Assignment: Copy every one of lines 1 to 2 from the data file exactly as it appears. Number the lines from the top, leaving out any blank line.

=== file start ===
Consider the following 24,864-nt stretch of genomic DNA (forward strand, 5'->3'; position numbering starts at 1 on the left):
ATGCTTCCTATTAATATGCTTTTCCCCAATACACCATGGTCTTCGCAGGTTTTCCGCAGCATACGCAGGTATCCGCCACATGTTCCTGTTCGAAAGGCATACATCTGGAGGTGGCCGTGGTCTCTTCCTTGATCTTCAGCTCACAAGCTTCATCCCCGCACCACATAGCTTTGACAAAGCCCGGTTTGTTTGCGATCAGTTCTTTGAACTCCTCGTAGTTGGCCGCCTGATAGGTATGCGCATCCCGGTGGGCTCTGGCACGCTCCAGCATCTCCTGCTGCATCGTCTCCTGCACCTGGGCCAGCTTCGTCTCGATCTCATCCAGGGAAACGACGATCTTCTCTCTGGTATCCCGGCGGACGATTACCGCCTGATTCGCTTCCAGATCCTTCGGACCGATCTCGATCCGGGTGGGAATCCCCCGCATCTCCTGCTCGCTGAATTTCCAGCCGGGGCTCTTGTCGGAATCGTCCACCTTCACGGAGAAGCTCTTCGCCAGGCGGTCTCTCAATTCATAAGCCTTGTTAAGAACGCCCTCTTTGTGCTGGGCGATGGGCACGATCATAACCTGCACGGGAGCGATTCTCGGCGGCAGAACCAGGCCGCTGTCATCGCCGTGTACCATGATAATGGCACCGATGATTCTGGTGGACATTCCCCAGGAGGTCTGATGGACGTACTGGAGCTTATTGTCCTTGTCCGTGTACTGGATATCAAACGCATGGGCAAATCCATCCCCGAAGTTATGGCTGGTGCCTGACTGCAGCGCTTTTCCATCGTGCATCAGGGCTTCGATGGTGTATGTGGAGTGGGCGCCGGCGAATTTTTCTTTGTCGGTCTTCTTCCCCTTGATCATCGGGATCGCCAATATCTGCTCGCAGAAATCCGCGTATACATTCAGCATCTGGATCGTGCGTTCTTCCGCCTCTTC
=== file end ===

Consider the following 24,864-nt stretch of genomic DNA (forward strand, 5'->3'; position numbering starts at 1 on the left):
ATGCTTCCTATTAATATGCTTTTCCCCAATACACCATGGTCTTCGCAGGTTTTCCGCAGCATACGCAGGTATCCGCCACATGTTCCTGTTCGAAAGGCATACATCTGGAGGTGGCCGTGGTCTCTTCCTTGATCTTCAGCTCACAAGCTTCATCCCCGCACCACATAGCTTTGACAAAGCCCGGTTTGTTTGCGATCAGTTCTTTGAACTCCTCGTAGTTGGCCGCCTGATAGGTATGCGCATCCCGGTGGGCTCTGGCACGCTCCAGCATCTCCTGCTGCATCGTCTCCTGCACCTGGGCCAGCTTCGTCTCGATCTCATCCAGGGAAACGACGATCTTCTCTCTGGTATCCCGGCGGACGATTACCGCCTGATTCGCTTCCAGATCCTTCGGACCGATCTCGATCCGGGTGGGAATCCCCCGCATCTCCTGCTCGCTGAATTTCCAGCCGGGGCTCTTGTCGGAATCGTCCACCTTCACGGAGAAGCTCTTCGCCAGGCGGTCTCTCAATTCATAAGCCTTGTTAAGAACGCCCTCTTTGTGCTGGGCGATGGGCACGATCATAACCTGCACGGGAGCGATTCTCGGCGGCAGAACCAGGCCGCTGTCATCGCCGTGTACCATGATAATGGCACCGATGATTCTGGTGGACATTCCCCAGGAGGTCTGATGGACGTACTGGAGCTTATTGTCCTTGTCCGTGTACTGGATATCAAACGCATGGGCAAATCCATCCCCGAAGTTATGGCTGGTGCCTGACTGCAGCGCTTTTCCATCGTGCATCAGGGCTTCGATGGTGTATGTGGAGTGGGCGCCGGCGAATTTTTCTTTGTCGGTCTTCTTCCCCTTGATCATCGGGATCGCCAATATCTGCTCGCAGAAATCCGCGTATACATTCAGCATCTGGATCGTGCGTTCTTCCGCCTCTTC